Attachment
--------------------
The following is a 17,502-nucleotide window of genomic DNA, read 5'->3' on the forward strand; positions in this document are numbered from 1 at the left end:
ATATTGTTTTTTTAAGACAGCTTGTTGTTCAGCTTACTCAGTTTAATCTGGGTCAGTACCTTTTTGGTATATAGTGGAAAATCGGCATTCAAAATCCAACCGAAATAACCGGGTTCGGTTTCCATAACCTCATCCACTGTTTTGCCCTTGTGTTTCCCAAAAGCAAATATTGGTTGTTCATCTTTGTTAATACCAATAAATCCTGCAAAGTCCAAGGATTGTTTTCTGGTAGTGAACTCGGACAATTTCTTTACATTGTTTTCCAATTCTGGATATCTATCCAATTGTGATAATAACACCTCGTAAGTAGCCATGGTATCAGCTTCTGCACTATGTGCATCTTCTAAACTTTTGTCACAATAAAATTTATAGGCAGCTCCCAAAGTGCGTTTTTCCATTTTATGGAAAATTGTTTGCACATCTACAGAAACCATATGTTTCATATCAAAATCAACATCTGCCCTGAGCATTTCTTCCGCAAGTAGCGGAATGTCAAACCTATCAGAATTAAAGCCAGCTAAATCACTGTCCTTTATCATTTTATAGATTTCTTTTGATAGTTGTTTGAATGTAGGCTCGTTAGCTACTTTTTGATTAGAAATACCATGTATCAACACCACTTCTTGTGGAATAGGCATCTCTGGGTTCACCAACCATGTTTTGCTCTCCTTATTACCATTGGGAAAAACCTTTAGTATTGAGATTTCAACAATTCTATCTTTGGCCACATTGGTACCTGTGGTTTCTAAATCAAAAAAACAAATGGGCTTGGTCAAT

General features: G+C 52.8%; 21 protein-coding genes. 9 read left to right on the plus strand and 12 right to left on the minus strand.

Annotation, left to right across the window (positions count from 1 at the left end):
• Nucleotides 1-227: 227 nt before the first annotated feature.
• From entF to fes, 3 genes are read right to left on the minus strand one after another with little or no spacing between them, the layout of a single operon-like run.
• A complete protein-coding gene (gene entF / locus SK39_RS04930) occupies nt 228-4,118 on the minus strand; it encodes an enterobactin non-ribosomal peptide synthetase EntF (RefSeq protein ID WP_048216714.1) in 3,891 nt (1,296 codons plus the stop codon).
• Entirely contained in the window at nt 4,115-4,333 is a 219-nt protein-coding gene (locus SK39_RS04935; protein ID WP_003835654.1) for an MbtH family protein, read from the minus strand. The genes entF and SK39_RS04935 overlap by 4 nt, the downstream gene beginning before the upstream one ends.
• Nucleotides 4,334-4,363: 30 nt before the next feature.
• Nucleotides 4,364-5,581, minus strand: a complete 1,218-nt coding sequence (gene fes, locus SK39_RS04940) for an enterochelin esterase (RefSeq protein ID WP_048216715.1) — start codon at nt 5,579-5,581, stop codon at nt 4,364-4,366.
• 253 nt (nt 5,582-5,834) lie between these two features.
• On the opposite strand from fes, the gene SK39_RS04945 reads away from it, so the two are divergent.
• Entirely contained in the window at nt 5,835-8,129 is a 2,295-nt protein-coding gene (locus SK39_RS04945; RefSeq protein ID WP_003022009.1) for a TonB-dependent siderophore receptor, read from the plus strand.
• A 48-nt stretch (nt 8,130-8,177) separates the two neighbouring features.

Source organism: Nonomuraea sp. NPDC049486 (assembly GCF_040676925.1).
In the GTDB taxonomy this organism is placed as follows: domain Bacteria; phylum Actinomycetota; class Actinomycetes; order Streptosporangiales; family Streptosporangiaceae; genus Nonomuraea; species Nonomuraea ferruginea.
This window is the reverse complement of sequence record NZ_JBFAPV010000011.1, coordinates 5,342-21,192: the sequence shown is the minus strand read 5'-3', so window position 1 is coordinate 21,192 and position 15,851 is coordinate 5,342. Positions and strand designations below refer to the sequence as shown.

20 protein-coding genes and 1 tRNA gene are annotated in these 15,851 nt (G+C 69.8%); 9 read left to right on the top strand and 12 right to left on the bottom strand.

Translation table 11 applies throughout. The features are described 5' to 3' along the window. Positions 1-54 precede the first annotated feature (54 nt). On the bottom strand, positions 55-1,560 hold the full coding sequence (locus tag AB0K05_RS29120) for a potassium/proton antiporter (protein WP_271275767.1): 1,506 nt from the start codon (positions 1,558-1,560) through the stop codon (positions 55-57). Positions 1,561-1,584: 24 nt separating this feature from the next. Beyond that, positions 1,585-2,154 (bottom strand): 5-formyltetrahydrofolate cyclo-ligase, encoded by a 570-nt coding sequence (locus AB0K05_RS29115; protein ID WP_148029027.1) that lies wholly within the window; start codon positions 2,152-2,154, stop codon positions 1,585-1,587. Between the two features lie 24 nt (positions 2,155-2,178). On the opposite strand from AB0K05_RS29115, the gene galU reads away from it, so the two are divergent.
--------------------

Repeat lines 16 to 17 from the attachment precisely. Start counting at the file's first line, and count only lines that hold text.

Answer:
In the GTDB taxonomy this organism is placed as follows: domain Bacteria; phylum Actinomycetota; class Actinomycetes; order Streptosporangiales; family Streptosporangiaceae; genus Nonomuraea; species Nonomuraea ferruginea.
This window is the reverse complement of sequence record NZ_JBFAPV010000011.1, coordinates 5,342-21,192: the sequence shown is the minus strand read 5'-3', so window position 1 is coordinate 21,192 and position 15,851 is coordinate 5,342. Positions and strand designations below refer to the sequence as shown.